DESERT ROSE Adenium obesum
Adenium obesum is evergreen or drought-deciduous succulent shrub. It can grow to 1–3 m (3.3–9.8 ft) in height. The flowers are tubular, 2–5 cm (0.79–1.97 in) long, with the outer portion 4–6 cm (1.6–2.4 in) diameter with five petals, resembling those of other related genera such as Plumeria and Nerium. The flowers tend to red and pink, often with a whitish blush outward of the throat. Common names include Sabi star, kudu, mock azalea, impala lily and desert rose.
It is a poisonous species of flowering plant. Adenium obesum produces a sap in its roots and stems that contains cardiac glycosides. This sap is used as arrow poison for hunting large game throughout much of Africa and as a fish toxin.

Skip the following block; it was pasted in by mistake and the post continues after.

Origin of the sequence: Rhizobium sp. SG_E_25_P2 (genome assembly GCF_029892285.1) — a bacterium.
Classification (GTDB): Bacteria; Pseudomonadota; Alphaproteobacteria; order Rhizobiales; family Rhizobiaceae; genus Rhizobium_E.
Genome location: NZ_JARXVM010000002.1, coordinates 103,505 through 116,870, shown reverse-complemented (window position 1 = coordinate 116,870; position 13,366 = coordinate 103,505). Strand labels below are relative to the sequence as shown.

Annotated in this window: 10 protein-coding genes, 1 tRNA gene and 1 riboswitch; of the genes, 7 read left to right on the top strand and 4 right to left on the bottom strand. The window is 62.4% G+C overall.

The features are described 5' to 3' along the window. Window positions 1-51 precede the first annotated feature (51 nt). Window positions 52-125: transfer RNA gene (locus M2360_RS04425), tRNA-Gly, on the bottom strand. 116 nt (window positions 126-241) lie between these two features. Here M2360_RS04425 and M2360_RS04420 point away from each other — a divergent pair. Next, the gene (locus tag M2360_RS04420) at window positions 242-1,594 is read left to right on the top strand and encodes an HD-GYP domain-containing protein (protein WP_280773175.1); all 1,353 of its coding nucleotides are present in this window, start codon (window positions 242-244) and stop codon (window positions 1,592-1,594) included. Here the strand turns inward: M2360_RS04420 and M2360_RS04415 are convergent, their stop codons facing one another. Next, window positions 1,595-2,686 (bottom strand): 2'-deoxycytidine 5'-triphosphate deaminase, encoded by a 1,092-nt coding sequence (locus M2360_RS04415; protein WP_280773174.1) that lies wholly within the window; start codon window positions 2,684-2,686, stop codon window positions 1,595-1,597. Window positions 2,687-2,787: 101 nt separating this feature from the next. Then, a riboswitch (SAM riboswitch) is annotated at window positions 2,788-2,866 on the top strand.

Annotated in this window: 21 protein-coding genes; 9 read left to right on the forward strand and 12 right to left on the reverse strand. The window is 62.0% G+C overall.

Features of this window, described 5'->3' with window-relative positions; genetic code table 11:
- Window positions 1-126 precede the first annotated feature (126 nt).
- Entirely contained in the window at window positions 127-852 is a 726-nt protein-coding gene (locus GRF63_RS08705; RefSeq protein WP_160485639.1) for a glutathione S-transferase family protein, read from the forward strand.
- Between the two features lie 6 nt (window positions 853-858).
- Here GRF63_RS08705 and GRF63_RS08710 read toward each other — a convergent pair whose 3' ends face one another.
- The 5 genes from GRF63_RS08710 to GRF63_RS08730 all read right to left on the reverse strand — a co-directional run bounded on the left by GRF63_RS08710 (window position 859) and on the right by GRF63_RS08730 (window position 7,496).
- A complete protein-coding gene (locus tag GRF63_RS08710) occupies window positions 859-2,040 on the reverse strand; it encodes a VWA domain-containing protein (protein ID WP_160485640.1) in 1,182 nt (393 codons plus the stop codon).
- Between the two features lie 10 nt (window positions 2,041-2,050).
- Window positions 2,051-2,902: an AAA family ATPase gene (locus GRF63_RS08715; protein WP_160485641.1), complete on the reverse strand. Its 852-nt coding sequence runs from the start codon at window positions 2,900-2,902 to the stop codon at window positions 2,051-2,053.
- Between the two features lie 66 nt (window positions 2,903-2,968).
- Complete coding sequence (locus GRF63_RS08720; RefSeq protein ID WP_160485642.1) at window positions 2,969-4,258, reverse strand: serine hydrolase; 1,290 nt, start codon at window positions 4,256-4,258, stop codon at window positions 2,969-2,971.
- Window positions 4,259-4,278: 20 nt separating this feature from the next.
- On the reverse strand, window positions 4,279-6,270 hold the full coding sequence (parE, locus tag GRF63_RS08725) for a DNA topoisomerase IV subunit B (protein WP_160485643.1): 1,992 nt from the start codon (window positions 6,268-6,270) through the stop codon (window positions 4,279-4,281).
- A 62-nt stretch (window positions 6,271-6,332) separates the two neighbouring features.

Adenium obesum is a popular houseplant and bonsai in temperate regions. It requires a sunny location and a minimum indoor temperature in winter of 10 °C (50 °F). It thrives on a xeric watering regime as required by cacti. A. obesum is commonly propagated by seed.
This plant has gained the Royal Horticultural Society's Award of Garden Merit.
Seeds per pack: 5
Germination: Your planting container should have holes in the bottom for excess water to drain. Use a sterile seed-start mix, with 50% sand. Place the seeds just barely under the surface of your growing medium. Place the container on a heating pad and keep the temperature of the growing medium at between 80 and 85 F (27-29 C). Watering should be done from a bottom tray, allowing the water to wick upwards, as to not disturb the seeds.